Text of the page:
The valuation of aquatic and related terrestrial ecosystem services inevitably involves investigator judgments and some amount of uncertainty. Although unavoidable, uncertainty and the need to exercise professional judgment are not debilitating to ecosystem valuation. It is important to be clear however when such judgments are made, to explain why they are needed, and to indicate the alternative ways in which judgment could have been exercised. It is also important that the sources of uncertainty be acknowledged, minimized, and accounted for in ways that ensure that a study’s results and related decisions regarding ecosystem valuation are not systematically biased and do not convey a false sense of precision.
There are several cases in which investigators have to use professional judgment in ecosystem valuation regarding how to frame a valuation study, how to address the methodological judgments that must be made during the study, and how to use peer review to identify and evaluate these judgments. Of these, perhaps the most important choice in any ecosystem services valuation study is the selection of the question to be asked and addressed (i.e., framing the valuation study). The case studies discussed in this chapter illustrate the fact that the policy context unavoidably affects the framing of an ecosystem valuation study and therefore the type and level of analysis needed to answer it. Framing also affects the way in which people respond to any given issue. Analysts need to be aware of this and sensitive to the different ways of presenting data and issues and make a serious attempt to address all perspectives in their presentations because failure to do so could undermine the legitimacy of an ecosystem services valuation study.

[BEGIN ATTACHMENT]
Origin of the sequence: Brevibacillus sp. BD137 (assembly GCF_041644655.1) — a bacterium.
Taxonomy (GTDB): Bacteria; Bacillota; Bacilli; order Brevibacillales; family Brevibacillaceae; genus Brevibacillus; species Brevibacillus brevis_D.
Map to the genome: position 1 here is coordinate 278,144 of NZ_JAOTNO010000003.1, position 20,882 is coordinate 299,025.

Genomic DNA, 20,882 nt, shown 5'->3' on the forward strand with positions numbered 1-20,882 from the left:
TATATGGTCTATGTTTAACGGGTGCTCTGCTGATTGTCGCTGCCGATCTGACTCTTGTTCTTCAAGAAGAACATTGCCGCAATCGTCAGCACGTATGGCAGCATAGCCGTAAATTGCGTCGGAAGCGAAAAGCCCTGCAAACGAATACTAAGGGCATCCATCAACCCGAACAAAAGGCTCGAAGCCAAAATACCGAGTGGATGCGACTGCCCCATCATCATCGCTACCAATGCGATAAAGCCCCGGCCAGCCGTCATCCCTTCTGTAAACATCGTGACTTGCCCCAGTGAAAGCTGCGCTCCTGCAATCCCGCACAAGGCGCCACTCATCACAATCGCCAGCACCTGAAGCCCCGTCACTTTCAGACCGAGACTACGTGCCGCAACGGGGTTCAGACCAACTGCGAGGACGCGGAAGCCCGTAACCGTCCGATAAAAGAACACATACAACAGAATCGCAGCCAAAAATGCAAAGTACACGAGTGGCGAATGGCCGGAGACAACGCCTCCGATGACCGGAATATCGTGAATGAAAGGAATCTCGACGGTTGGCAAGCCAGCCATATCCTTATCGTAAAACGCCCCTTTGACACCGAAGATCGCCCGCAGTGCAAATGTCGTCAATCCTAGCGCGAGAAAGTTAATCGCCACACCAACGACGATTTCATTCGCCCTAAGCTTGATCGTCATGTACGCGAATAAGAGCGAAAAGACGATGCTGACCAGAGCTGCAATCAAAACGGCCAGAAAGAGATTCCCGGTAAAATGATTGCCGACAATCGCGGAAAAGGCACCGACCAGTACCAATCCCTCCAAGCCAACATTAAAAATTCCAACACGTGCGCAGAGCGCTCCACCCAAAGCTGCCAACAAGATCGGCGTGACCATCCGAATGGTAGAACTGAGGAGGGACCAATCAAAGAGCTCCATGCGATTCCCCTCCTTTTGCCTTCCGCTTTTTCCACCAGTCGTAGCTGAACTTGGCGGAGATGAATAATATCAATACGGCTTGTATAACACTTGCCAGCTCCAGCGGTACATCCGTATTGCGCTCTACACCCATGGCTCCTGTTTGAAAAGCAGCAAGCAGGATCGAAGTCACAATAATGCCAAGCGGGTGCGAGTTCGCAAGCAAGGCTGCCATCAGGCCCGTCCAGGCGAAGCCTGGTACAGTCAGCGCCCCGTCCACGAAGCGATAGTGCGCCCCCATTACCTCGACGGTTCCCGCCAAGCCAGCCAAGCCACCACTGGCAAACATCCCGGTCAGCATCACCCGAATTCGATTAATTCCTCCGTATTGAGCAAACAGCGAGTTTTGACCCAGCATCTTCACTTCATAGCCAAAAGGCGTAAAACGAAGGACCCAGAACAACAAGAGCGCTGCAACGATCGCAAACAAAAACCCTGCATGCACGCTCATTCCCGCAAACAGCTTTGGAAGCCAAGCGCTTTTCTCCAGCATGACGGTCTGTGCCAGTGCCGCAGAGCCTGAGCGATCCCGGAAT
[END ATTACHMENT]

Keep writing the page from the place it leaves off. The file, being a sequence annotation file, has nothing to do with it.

In most ecosystem valuation studies, an analyst will be called on to make various methodological judgments about how the study should be designed and conducted. Typically, these will address issues such as whether, and at what rate, future benefits and costs should be discounted; whether to value goods and services by what people are willing to pay or what they would be willing to accept if these goods and services were reduced or lost; and how to account for and present distributional issues arising from possible policy measures. In many cases, different choices regarding some of these issues will make a substantial difference to the final valuation.
The unavoidable need to make professional judgments in ecosystem valuation activities through choices of framing and methods suggests that there is a strong case for peer review to provide input on these issues before study design is complete and relatively unchangeable. There are several major sources of uncertainty in the valuation of aquatic ecosystem services and options for the way policymakers and analysts can and should respond. Model uncertainty arises for the obvious reason that in many cases the relationships between certain key variables are not known with certainty (i.e., the “true model” will not be known). Chapter 3 discusses the relationship between ecological structure and function and the provision of aquatic ecosystem goods and services to the com-